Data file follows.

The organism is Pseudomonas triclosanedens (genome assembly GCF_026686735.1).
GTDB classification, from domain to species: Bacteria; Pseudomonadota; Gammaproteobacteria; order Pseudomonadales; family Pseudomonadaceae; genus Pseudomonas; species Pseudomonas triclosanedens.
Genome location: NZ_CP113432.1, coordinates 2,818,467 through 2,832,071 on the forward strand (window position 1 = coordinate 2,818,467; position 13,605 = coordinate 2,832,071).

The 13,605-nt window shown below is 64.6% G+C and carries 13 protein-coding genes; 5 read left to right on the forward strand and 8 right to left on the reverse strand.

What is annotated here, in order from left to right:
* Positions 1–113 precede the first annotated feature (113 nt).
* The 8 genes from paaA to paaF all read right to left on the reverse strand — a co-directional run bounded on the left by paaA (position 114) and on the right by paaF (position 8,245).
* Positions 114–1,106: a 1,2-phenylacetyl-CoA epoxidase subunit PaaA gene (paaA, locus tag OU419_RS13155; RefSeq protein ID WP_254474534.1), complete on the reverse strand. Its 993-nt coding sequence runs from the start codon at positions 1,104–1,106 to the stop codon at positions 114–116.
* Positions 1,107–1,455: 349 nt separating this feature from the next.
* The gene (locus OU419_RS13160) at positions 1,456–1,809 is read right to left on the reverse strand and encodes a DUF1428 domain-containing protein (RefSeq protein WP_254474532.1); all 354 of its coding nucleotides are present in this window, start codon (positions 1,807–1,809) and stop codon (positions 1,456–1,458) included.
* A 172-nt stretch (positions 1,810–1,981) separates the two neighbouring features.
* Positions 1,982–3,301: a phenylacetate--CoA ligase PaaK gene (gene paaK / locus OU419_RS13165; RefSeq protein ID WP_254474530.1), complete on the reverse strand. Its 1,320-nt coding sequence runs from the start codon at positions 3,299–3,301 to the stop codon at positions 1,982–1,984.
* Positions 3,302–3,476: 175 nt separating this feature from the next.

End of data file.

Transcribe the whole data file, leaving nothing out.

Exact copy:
The organism is Pseudomonas triclosanedens (genome assembly GCF_026686735.1).
GTDB classification, from domain to species: Bacteria; Pseudomonadota; Gammaproteobacteria; order Pseudomonadales; family Pseudomonadaceae; genus Pseudomonas; species Pseudomonas triclosanedens.
Genome location: NZ_CP113432.1, coordinates 2,818,467 through 2,832,071 on the forward strand (window position 1 = coordinate 2,818,467; position 13,605 = coordinate 2,832,071).

The 13,605-nt window shown below is 64.6% G+C and carries 13 protein-coding genes; 5 read left to right on the forward strand and 8 right to left on the reverse strand.

What is annotated here, in order from left to right:
* Positions 1–113 precede the first annotated feature (113 nt).
* The 8 genes from paaA to paaF all read right to left on the reverse strand — a co-directional run bounded on the left by paaA (position 114) and on the right by paaF (position 8,245).
* Positions 114–1,106: a 1,2-phenylacetyl-CoA epoxidase subunit PaaA gene (paaA, locus tag OU419_RS13155; RefSeq protein ID WP_254474534.1), complete on the reverse strand. Its 993-nt coding sequence runs from the start codon at positions 1,104–1,106 to the stop codon at positions 114–116.
* Positions 1,107–1,455: 349 nt separating this feature from the next.
* The gene (locus OU419_RS13160) at positions 1,456–1,809 is read right to left on the reverse strand and encodes a DUF1428 domain-containing protein (RefSeq protein WP_254474532.1); all 354 of its coding nucleotides are present in this window, start codon (positions 1,807–1,809) and stop codon (positions 1,456–1,458) included.
* A 172-nt stretch (positions 1,810–1,981) separates the two neighbouring features.
* Positions 1,982–3,301: a phenylacetate--CoA ligase PaaK gene (gene paaK / locus OU419_RS13165; RefSeq protein ID WP_254474530.1), complete on the reverse strand. Its 1,320-nt coding sequence runs from the start codon at positions 3,299–3,301 to the stop codon at positions 1,982–1,984.
* Positions 3,302–3,476: 175 nt separating this feature from the next.